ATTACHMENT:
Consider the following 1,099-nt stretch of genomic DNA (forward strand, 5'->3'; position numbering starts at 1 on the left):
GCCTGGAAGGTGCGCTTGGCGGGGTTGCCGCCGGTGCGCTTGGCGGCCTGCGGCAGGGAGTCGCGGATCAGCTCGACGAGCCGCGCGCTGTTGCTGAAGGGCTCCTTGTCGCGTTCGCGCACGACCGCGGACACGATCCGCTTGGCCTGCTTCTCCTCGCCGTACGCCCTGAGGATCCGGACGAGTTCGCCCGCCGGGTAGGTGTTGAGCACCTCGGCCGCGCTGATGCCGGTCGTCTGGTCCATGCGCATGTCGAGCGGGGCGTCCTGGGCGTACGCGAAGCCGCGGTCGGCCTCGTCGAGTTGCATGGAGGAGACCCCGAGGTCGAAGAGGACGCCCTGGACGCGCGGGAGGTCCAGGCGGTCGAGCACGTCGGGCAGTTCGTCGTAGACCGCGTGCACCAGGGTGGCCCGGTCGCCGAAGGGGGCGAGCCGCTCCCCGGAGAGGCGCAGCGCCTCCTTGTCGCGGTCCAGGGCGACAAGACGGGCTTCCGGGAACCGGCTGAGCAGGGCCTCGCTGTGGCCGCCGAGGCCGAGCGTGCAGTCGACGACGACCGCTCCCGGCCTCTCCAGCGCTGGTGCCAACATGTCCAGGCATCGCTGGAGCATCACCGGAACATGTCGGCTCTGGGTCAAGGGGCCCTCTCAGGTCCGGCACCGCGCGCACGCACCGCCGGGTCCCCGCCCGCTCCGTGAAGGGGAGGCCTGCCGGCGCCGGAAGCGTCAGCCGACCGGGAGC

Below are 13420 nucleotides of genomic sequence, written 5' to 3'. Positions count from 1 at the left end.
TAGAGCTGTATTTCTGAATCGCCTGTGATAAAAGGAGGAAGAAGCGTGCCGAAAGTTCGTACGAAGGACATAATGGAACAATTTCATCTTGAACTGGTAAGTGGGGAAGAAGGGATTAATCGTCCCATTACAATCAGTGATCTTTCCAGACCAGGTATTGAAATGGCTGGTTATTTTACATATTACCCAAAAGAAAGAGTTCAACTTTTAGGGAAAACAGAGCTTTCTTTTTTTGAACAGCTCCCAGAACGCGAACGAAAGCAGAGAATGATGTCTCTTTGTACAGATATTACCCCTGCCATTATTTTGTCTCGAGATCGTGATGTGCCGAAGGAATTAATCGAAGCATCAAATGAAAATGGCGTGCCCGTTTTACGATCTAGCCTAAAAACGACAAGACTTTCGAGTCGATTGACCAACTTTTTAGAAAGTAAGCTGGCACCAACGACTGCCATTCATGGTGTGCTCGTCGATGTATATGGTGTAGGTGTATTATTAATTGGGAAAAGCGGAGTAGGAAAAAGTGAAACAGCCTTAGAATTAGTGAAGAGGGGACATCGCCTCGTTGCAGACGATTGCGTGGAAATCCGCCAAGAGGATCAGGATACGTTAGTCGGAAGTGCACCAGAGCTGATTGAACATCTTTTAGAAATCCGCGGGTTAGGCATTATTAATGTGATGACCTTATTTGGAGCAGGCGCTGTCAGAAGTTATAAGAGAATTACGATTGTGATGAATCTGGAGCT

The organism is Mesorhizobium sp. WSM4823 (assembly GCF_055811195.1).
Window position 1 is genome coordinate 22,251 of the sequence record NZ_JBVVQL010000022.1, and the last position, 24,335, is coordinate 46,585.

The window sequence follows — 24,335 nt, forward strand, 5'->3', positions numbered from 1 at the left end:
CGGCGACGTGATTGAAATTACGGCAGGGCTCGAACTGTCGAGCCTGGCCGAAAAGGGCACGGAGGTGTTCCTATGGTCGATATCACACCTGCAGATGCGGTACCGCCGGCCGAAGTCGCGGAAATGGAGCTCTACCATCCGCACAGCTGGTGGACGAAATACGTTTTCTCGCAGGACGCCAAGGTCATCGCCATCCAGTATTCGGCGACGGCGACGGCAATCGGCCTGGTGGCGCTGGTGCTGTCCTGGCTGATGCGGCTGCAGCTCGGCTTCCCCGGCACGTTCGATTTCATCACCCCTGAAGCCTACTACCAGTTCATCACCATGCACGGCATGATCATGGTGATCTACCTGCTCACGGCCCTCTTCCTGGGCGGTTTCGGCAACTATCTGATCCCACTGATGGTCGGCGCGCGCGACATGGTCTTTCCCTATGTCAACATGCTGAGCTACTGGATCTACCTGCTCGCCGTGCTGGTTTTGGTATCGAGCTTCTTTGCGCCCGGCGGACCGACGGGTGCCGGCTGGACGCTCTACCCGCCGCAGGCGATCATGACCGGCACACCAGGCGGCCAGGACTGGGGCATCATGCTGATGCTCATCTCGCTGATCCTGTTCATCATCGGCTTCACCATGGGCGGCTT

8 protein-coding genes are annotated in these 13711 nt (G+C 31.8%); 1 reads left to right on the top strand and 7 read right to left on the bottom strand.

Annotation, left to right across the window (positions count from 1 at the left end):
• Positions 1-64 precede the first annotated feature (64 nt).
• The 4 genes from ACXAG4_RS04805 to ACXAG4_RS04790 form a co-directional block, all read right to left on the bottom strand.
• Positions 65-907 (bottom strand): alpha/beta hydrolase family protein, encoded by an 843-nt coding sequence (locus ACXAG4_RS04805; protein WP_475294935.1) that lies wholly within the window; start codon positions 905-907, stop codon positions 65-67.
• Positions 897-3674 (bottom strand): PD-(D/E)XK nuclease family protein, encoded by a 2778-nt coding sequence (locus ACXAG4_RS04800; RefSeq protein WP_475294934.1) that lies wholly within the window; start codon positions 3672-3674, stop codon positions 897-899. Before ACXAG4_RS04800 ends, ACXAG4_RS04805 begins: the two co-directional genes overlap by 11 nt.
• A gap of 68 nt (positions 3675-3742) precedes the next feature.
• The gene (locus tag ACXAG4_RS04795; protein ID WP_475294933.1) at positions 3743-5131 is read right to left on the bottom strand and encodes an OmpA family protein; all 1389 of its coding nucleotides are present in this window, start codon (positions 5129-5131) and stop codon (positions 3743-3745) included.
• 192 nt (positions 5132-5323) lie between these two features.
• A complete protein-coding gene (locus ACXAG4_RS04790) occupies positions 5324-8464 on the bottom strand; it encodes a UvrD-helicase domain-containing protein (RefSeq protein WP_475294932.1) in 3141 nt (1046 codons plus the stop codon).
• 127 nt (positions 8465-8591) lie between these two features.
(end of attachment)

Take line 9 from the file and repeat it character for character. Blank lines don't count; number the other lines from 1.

8 protein-coding genes are annotated in these 13711 nt (G+C 31.8%); 1 reads left to right on the top strand and 7 read right to left on the bottom strand.